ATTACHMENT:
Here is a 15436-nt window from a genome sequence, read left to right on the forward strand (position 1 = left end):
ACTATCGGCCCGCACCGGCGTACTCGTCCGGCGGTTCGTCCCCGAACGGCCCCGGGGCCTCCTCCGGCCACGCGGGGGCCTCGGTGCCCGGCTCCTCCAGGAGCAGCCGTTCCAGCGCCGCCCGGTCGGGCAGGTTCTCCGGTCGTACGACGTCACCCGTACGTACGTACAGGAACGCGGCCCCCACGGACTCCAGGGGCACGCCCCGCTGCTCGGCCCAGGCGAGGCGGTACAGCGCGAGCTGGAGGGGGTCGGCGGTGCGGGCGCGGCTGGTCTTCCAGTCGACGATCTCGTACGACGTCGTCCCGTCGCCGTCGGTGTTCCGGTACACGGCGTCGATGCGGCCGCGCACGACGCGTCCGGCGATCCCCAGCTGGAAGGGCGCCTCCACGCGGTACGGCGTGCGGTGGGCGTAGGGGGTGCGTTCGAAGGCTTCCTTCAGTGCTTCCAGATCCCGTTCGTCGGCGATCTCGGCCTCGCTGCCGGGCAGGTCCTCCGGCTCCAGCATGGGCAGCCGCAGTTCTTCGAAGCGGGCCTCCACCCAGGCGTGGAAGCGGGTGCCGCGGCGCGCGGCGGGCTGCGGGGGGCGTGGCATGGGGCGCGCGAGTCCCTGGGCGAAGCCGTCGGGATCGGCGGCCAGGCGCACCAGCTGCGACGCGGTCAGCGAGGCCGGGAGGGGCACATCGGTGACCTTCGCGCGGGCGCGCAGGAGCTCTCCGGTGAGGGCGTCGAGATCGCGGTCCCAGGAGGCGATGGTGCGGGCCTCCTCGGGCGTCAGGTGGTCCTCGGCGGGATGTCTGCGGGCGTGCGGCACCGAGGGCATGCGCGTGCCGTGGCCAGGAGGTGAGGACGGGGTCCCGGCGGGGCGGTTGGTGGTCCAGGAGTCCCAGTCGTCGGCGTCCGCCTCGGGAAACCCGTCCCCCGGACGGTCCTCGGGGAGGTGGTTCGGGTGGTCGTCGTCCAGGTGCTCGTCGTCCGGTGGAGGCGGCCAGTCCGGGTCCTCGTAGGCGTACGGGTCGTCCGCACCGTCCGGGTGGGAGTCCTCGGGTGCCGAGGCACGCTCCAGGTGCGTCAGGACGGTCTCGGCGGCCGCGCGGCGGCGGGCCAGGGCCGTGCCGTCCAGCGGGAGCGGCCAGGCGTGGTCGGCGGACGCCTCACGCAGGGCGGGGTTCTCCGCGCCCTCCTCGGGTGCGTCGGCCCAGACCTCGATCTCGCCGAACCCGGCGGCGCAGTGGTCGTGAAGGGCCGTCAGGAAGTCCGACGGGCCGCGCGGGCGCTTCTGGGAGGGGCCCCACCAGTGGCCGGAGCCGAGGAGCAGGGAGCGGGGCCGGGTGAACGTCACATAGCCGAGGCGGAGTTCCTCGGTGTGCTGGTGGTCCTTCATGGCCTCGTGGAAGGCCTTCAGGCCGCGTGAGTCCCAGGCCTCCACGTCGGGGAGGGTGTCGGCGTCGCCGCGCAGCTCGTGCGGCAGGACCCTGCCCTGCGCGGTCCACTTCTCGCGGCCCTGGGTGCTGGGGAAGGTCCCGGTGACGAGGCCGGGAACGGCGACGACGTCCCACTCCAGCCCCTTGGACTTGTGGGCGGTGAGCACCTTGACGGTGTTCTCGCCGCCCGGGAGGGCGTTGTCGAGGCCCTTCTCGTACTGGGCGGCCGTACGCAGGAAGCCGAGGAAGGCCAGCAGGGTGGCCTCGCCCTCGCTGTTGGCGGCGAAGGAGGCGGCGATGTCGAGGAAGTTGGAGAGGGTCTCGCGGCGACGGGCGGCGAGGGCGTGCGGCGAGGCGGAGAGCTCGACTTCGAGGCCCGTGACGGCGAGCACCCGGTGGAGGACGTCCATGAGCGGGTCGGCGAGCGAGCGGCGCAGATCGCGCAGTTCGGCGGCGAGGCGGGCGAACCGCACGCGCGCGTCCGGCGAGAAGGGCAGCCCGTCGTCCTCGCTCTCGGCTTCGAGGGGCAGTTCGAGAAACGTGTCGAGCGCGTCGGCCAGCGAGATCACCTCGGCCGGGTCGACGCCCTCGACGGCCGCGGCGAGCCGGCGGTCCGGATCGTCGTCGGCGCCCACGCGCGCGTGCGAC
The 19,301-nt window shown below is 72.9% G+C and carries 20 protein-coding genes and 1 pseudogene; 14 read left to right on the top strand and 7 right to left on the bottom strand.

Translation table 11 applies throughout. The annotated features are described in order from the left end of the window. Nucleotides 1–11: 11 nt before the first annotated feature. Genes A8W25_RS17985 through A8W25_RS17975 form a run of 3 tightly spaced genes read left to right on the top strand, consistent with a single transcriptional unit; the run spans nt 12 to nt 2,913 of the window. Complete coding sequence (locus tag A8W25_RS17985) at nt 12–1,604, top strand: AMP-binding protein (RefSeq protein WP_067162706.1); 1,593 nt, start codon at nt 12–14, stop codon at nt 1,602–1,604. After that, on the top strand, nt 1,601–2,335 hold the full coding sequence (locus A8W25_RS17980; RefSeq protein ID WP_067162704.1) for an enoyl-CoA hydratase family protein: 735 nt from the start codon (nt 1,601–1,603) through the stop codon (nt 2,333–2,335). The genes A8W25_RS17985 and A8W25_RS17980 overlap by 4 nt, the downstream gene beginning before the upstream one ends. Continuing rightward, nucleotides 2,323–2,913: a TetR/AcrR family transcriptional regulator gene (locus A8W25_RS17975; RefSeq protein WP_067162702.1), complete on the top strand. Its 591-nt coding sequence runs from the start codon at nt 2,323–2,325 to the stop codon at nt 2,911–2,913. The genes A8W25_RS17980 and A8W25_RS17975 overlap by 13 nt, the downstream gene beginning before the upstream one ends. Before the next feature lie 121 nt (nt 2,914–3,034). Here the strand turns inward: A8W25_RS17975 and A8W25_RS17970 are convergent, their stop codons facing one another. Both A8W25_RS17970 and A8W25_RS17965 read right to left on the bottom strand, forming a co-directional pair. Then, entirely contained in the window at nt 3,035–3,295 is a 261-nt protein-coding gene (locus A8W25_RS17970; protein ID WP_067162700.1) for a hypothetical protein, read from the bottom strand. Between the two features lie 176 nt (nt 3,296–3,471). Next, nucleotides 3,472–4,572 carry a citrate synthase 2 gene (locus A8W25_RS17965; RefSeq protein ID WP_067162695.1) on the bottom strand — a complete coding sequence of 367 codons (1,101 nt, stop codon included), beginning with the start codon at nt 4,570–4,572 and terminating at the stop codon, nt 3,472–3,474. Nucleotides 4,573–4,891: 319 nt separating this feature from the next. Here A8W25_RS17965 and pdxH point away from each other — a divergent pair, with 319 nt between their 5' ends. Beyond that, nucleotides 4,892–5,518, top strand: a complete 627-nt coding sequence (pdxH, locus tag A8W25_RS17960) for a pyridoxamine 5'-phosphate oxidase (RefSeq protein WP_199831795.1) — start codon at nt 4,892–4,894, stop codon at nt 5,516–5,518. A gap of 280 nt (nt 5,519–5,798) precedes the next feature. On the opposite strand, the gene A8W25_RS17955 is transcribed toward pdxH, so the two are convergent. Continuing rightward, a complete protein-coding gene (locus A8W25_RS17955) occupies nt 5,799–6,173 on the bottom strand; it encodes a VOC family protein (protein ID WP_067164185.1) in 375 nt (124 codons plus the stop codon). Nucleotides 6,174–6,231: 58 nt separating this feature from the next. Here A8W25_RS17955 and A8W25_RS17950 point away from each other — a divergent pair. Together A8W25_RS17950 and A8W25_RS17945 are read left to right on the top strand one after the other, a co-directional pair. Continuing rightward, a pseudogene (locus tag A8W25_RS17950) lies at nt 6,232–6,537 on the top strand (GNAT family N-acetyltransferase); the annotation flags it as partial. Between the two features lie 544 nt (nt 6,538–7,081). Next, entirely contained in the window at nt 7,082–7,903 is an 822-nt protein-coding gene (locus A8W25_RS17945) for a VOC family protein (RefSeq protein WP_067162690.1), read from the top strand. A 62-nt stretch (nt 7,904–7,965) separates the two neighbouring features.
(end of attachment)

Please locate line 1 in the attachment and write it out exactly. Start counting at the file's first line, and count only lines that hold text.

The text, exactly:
Here is a 15436-nt window from a genome sequence, read left to right on the forward strand (position 1 = left end):